These three panels have added a great deal to our interpretation of the Civil War as the nation has marked that conflict’s 150th anniversary in 2011-15.  We used fee dollars to pay for these panels. (NPS photo)

  • Get to Know the Presidents – About 5 years ago we purchased a brochure rack with the intention of filling it with brochures from other presidential sites around the country. This has become such a popular feature in our Visitor Center, that one of our volunteers has adopted the weekly duty of calling sites to replenish our rack. We love when our visitors show interest in other presidents (as long as Garfield is still their favorite)!
We purchased this rack with fee money and use it to hold the brochures of other National Park Service presidential sites.  This provides great info for our visitors and also reinforces that we are part of the larger National Park System.  (NPS photo)

We purchased this rack with fee money and use it to hold the brochures of other National Park Service presidential sites. This provides great info for our visitors and also reinforces that we are part of the larger National Park System. (NPS photo)

  • We’ve Got Wheels – If you’ve ever been to the Garfield site, you know there’s quite a lengthy walk between the point of entry at the visitor center and the Garfield home, where tours are led. Often visitors in poor health are not able to make that walk, or find themselves exhausted by the time they get up to the home. We purchased two new wheelchairs to escort visitors to and from the visitor center and house, so they can spend their energy enjoying the house and tour instead of worrying about the trip!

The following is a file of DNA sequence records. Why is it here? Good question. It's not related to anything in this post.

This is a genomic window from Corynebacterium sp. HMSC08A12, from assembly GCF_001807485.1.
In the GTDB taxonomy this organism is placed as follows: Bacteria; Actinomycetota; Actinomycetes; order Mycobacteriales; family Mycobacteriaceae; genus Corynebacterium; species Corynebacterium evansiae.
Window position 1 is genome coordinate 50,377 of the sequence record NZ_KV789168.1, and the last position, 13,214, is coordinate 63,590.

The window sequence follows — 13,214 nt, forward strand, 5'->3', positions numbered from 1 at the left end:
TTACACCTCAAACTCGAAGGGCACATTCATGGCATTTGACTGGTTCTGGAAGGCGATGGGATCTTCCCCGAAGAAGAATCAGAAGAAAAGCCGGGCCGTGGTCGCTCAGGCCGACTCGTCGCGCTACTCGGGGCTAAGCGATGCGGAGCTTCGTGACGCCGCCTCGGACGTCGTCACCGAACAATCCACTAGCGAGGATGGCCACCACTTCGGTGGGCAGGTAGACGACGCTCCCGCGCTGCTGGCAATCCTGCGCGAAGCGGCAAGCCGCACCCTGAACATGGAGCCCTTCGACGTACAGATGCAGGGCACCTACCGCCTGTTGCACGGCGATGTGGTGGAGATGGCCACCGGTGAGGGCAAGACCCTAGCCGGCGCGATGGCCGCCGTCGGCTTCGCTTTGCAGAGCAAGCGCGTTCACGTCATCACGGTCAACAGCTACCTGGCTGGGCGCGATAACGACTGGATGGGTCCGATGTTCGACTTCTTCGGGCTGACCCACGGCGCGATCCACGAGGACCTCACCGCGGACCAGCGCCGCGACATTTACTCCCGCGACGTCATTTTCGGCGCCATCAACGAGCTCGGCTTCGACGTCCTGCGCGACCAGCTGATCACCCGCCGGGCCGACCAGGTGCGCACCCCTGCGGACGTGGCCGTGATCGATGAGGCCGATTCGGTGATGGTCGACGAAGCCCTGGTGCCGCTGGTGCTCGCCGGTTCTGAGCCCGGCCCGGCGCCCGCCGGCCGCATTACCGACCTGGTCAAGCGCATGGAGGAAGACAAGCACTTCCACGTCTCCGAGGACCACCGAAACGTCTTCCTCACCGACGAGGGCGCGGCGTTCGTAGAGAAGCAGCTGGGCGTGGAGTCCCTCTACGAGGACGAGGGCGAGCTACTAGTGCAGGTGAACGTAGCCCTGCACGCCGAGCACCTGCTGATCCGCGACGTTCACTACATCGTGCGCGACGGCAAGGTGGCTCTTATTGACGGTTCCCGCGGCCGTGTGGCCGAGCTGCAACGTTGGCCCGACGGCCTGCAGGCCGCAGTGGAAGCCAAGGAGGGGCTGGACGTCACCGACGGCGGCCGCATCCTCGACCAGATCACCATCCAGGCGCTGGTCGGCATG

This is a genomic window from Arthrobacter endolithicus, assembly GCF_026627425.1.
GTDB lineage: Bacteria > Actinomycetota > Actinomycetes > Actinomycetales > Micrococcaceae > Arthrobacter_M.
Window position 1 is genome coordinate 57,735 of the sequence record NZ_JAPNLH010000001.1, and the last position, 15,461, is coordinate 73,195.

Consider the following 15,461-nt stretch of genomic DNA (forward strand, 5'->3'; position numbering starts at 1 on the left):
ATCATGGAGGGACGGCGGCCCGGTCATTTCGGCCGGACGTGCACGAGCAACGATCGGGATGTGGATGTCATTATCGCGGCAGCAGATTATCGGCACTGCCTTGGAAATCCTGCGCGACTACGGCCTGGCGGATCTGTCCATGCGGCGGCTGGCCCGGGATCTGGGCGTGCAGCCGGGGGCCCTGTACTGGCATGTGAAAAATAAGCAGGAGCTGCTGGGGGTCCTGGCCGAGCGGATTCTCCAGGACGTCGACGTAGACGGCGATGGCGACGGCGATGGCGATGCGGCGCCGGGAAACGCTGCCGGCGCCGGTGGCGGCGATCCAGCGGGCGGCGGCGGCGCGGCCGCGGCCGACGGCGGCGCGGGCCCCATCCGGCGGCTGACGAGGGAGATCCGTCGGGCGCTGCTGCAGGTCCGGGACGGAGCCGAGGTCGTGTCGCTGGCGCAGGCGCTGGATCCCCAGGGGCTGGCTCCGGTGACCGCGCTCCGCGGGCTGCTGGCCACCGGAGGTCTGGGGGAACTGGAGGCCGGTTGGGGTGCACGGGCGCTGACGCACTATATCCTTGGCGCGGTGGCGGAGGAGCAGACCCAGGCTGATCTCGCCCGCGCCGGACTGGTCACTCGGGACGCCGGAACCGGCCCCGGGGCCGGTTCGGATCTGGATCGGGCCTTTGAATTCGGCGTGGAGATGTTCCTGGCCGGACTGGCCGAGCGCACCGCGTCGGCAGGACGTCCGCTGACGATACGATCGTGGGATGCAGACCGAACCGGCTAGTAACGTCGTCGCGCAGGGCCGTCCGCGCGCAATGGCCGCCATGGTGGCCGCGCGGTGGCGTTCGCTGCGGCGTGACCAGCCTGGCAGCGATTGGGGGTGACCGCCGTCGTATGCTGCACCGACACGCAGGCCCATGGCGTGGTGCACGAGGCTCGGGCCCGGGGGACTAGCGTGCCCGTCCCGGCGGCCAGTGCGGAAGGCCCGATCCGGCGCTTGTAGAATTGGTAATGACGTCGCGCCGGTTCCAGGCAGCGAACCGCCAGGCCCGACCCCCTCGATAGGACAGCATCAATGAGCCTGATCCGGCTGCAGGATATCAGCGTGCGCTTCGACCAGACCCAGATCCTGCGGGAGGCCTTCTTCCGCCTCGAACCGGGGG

Fee money recently allowed us to purchase two new wheelchairs.  Elderly visitors or those with difficulty walking will appreciate these since the walk between our visitor center and the Garfield home is pretty long!  (NPS photo)

Fee money recently allowed us to purchase two new wheelchairs. Elderly visitors or those with difficulty walking will appreciate these since the walk between our visitor center and the Garfield home is pretty long! (NPS photo)

  • Thirsty? – many visitors, especially in the summer, bring water bottles to the site, and toss them when empty. Our new drinking fountain allows visitors to fill their bottles with cold, filtered water from a specially designed faucet that’s tall enough to accommodate a bottle. With this installation, we hope not only to encourage visitors to drink water, but to bring their reusable bottles from home and fill them up while visiting rather than buying water in plastic bottles and throwing them away.
Using fee dollars, we recently purchased this new water fountain for our visitor center.  You can get a quick sip of cold water here but also refill your own water bottles and help reduce the number of plastic bottles in use.  (NPS photo)

Using fee dollars, we recently purchased this new water fountain for our visitor center. You can get a quick sip of cold water here but also refill your own water bottles and help reduce the number of plastic bottles in use. (NPS photo)

  • Future projects – We’ve got several projects waiting to be funded, so please keep visiting so future visitors might reap the benefits of your fee dollars!
    • Establish distance learning programs which will allow us to provide programming to students and adults around the country, without the travel;
    • Repave pathways around the site to make the surface smoother for wheelchairs and strollers;
    • Create programming to celebrate the NPS centennial and presidential election in 2016;
    • And much, much more!

We can confidently say that on behalf of all the National Park Service staff and volunteers, we appreciate your continued support of our fee program and hope you see the benefits it yields. If you are interested in learning more about your fee dollars at work, please contact the site’s fee manager at 440-255-8722.

-Allison Powell, Park Ranger